The Works of Samuel Johnson: With an Essay on His Life and Genius, by Arthur Murphy. Volume 3 (1792). One thing to know about Samuel Johnson is if you have decided to read his complete works, there are going to be a lot of words to read. Luckily for this reader, Johnson is a pretty amazing writer and this third volume of his collected works continues to demonstrate the wide-ranging nature of his interests.
In this volume we get a couple of pieces on Greek theater, some extensive notes on Shakespeare's Macbeth (and some well-placed jabs at other editors of Shakespeare), an extended series of essays from The Adventurer, and the philosophical novella, The History of Rasselas, Prince of Abissinia.
While all these works have something to offer, the writing that is most accessible to the modern reader can be found in Johnson's contributions to The Adventurer, a bi-weekly newspaper to which he contributed a number of pieces, both signed, anonymous, and under the names of various characters. These brief essays hit on innumerable topics, contemporary, historical, and literary, but the most fun of all are when Johnson takes his pen out of its sabre and points it at various irritating types of the day. Consider, if you will, the essay from Tuesday, December 11, 1753 in The Adventurer Number 115. You can read the whole essay here (and you should!), but here's a taste:
Some indeed there are, of both sexes,
who are authors only in desire, but have not yet attained the power of
executing their intentions; whose performances have not arrived at bulk
sufficient to form a volume, or who have not the confidence, however
impatient of nameless obscurity, to solicit openly the assistance of the
printer. Among these are the innumerable correspondents of publick
papers, who are always offering assistance which no man will receive,
and suggesting hints that are never taken; and who complain loudly of
the perverseness and arrogance of authors, lament their insensibility of
their own interest, and fill the coffee-houses with dark stories of
performances by eminent hands, which have been offered and rejected.
It's amazing to me that Johnson can still be so relevant (or, I guess, that humanity is so consistent) that 261 years later, these same words could be written about innumerable tweets, facebook posts, and blog comments.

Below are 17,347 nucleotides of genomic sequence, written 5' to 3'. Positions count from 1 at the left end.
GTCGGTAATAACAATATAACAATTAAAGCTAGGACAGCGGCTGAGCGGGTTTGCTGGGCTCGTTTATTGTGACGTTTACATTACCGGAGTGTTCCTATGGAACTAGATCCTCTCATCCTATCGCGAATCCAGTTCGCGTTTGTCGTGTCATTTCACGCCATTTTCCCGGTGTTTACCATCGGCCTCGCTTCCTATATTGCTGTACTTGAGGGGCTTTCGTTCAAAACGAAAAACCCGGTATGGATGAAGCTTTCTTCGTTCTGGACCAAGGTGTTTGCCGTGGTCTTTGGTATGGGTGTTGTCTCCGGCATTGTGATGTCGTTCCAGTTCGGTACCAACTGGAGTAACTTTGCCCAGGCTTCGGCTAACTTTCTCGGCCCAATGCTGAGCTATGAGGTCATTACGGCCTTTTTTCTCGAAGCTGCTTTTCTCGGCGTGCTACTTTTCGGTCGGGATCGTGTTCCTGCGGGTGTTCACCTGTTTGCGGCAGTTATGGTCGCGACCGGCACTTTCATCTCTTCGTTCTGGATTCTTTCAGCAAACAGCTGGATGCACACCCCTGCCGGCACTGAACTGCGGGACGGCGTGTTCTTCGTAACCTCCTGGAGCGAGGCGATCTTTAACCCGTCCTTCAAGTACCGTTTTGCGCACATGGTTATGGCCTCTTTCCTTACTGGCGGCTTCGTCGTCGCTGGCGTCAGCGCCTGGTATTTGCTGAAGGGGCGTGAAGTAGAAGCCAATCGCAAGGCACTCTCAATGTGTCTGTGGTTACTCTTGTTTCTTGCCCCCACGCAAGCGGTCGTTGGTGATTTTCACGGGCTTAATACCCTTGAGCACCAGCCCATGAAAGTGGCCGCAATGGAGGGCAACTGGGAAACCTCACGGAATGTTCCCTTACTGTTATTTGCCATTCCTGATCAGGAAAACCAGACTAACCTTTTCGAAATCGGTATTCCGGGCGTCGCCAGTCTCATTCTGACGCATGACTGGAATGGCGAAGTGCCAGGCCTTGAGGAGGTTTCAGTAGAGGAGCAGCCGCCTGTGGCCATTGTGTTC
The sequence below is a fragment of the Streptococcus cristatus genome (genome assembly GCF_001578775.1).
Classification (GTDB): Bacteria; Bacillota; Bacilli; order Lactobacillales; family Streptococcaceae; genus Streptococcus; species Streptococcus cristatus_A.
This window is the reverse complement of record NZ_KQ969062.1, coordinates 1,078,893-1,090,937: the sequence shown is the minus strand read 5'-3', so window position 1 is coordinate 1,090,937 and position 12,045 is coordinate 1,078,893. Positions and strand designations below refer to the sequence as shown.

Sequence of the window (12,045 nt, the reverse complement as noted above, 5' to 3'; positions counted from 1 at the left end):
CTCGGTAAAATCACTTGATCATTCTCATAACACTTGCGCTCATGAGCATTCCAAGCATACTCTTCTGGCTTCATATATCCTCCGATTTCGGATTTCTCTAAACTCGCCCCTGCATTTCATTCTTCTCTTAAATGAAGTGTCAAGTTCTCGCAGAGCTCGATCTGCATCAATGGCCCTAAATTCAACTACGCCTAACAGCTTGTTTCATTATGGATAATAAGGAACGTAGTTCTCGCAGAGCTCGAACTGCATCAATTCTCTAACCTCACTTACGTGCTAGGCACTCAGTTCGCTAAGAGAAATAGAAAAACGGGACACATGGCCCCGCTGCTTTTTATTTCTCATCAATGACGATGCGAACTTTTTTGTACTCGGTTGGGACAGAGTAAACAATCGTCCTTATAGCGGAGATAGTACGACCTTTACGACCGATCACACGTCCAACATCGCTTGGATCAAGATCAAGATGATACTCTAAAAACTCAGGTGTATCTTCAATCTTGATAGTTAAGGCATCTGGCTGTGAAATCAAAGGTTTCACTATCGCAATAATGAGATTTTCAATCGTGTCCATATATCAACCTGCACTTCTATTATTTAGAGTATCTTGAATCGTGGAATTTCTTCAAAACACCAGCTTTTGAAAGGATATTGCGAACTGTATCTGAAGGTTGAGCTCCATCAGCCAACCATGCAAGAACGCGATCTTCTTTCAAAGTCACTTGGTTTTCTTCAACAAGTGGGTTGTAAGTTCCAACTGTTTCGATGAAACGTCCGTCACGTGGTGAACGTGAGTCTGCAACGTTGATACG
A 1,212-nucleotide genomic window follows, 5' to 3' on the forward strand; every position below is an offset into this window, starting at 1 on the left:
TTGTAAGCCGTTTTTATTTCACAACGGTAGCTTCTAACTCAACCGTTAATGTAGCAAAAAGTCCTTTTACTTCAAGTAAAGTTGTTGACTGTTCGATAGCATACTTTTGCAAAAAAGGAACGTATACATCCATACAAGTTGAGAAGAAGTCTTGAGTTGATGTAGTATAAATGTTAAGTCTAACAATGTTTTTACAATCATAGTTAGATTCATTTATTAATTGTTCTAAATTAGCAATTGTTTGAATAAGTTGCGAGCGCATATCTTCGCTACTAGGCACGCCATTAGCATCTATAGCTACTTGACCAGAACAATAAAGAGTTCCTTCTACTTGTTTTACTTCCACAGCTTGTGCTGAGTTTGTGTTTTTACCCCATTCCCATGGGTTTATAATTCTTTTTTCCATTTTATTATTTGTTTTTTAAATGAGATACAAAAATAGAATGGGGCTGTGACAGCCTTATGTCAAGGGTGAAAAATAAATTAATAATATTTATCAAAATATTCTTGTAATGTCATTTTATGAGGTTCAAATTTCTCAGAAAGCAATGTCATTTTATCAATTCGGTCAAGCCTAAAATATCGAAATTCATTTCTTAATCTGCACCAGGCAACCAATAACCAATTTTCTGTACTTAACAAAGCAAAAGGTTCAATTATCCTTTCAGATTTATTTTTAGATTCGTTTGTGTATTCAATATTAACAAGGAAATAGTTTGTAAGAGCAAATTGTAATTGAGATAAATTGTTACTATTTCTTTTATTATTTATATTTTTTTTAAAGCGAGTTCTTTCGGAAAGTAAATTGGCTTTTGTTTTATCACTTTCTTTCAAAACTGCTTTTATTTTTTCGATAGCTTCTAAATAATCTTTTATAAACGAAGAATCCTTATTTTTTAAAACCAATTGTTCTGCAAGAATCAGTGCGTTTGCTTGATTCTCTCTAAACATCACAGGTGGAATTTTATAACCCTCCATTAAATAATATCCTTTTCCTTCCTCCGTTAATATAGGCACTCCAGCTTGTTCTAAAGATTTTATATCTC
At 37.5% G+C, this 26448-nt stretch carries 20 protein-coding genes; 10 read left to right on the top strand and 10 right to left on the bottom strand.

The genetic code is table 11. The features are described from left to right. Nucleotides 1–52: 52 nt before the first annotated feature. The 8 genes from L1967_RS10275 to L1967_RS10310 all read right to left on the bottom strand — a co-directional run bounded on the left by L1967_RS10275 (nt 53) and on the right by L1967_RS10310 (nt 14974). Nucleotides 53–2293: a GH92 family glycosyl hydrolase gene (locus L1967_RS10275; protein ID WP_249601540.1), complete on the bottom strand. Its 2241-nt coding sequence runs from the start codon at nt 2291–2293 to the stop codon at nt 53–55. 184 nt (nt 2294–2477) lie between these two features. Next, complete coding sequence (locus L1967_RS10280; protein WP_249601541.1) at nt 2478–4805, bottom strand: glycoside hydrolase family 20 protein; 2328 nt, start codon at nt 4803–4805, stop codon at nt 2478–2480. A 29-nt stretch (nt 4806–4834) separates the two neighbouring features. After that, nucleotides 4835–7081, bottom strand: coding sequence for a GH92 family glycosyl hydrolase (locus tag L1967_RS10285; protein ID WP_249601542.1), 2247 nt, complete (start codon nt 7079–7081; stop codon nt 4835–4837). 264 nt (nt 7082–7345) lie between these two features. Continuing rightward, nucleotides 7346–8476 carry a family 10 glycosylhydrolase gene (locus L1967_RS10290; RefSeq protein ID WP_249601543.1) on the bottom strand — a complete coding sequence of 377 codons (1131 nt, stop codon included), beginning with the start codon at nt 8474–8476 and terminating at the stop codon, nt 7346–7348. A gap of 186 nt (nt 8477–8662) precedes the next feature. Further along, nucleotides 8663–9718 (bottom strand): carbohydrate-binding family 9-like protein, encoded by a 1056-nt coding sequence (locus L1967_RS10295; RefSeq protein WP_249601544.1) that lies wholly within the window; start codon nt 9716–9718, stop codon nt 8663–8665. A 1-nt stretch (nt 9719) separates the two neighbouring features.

And how about this section from The Adventurer Number 137:
It is difficult to enumerate the several motives which procure
to books the honour of perusal: spite, vanity, and curiosity,
hope and fear, love and hatred, every passion which incites to
any other action, serves at one time or other to stimulate a
Some are fond to take a celebrated volume into their hands,
because they hope to distinguish their penetration, by finding
faults which have escaped the publick; others eagerly buy it in
the first bloom of reputation, that they may join the chorus
of praise, and not lag, as Falstaff terms it, in "the reward
of the fashion."
Some read for style, and some for argument: one has little
care about the sentiment, he observes only how it is expressed;
another regards not the conclusion, but is diligent to mark how
it is inferred; they read for other purposes than the
attainment of practical knowledge; and are no more likely to
grow wise by an examination of a treatise of moral prudence, than
an architect to inflame his devotion by considering attentively
the proportions of a temple.
Some read that they may embellish their conversation, or shine
in dispute; some that they may not be detected in ignorance, or
want the reputation of literary accomplishments: but the most
general and prevalent reason of study is the impossibility of
finding another amusement equally cheap or constant, equally
independent on the hour or the weather. He that wants money to
follow the chase of pleasure through her yearly circuit, and is
left at home when the gay world rolls to Bath or Tunbridge; he
whose gout compels him to hear from his chamber the rattle of
chariots transporting happier beings to plays and assemblies,
will be forced to seek in books a refuge from himself.
Don't let the old-timey language dissuade you, folks, this is amazing stuff.
Volume 4: here I come!